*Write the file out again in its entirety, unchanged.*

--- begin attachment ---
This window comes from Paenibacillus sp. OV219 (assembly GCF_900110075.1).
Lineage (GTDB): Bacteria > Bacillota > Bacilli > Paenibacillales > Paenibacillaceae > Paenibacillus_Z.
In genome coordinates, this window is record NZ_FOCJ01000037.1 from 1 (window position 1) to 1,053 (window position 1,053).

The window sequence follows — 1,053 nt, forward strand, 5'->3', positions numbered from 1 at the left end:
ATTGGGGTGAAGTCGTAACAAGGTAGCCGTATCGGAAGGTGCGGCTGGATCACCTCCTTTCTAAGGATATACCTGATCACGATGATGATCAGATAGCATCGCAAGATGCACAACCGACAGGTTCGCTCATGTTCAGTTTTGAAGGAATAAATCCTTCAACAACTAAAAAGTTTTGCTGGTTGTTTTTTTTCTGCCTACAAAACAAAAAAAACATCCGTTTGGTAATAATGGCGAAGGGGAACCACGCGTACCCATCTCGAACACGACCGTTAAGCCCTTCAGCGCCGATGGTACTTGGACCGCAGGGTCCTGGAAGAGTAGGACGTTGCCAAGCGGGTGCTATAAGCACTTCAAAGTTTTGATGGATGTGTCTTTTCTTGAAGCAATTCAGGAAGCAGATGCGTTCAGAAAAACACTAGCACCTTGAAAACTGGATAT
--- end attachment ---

This window comes from Paenibacillus sp. OV219 (assembly GCF_900110075.1).
Lineage (GTDB): Bacteria > Bacillota > Bacilli > Paenibacillales > Paenibacillaceae > Paenibacillus_Z.
In genome coordinates, this window is record NZ_FOCJ01000037.1 from 1 (window position 1) to 1,053 (window position 1,053).

The window sequence follows — 1,053 nt, forward strand, 5'->3', positions numbered from 1 at the left end:
ATTGGGGTGAAGTCGTAACAAGGTAGCCGTATCGGAAGGTGCGGCTGGATCACCTCCTTTCTAAGGATATACCTGATCACGATGATGATCAGATAGCATCGCAAGATGCACAACCGACAGGTTCGCTCATGTTCAGTTTTGAAGGAATAAATCCTTCAACAACTAAAAAGTTTTGCTGGTTGTTTTTTTTCTGCCTACAAAACAAAAAAAACATCCGTTTGGTAATAATGGCGAAGGGGAACCACGCGTACCCATCTCGAACACGACCGTTAAGCCCTTCAGCGCCGATGGTACTTGGACCGCAGGGTCCTGGAAGAGTAGGACGTTGCCAAGCGGGTGCTATAAGCACTTCAAAGTTTTGATGGATGTGTCTTTTCTTGAAGCAATTCAGGAAGCAGATGCGTTCAGAAAAACACTAGCACCTTGAAAACTGGATAT